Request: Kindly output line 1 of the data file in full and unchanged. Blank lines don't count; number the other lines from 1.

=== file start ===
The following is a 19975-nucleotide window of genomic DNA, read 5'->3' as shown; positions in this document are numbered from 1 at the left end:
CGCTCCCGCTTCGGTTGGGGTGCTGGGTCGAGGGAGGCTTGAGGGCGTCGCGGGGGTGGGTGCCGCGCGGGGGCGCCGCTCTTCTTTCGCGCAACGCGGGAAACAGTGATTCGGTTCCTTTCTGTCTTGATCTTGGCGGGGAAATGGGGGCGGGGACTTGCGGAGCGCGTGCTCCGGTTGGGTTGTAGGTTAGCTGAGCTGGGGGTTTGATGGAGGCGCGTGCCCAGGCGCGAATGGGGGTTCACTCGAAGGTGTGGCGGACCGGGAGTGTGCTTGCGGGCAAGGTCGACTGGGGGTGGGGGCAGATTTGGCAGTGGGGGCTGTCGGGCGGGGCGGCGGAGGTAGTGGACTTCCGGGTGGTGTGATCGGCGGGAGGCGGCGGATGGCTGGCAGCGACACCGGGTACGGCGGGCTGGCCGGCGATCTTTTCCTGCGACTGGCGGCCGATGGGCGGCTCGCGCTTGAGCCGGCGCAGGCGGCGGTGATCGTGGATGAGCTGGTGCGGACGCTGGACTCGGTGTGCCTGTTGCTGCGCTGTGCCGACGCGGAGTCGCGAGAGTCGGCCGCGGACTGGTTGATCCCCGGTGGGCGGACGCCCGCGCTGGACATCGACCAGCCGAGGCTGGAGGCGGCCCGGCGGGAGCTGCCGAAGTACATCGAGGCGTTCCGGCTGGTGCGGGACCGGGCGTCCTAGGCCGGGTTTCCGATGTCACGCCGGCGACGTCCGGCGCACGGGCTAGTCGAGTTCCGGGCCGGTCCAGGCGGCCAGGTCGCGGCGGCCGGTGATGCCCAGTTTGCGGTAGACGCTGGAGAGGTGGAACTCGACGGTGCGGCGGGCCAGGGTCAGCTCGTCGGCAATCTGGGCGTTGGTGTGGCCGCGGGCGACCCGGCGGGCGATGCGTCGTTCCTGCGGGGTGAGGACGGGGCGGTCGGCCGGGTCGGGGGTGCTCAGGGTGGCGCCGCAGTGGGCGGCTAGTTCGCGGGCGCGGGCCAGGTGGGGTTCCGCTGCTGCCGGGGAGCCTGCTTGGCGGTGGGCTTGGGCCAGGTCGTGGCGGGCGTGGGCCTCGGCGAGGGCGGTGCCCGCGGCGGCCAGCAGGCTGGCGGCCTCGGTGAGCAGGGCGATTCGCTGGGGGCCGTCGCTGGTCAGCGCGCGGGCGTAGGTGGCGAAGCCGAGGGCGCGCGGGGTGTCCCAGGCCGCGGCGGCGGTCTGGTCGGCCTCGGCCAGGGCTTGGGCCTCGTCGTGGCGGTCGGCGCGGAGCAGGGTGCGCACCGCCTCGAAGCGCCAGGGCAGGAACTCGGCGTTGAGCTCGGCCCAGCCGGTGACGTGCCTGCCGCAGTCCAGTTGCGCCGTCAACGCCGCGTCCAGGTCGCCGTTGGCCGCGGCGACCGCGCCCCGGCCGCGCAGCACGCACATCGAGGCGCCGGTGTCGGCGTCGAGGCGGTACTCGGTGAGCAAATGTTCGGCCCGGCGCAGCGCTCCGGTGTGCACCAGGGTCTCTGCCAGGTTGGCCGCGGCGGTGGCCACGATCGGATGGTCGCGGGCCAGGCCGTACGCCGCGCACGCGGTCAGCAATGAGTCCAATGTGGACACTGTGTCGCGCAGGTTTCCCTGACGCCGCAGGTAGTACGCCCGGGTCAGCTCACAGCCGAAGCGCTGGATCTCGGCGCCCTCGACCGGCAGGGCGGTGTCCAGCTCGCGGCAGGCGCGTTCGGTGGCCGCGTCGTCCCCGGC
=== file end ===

The following is a 19975-nucleotide window of genomic DNA, read 5'->3' as shown; positions in this document are numbered from 1 at the left end: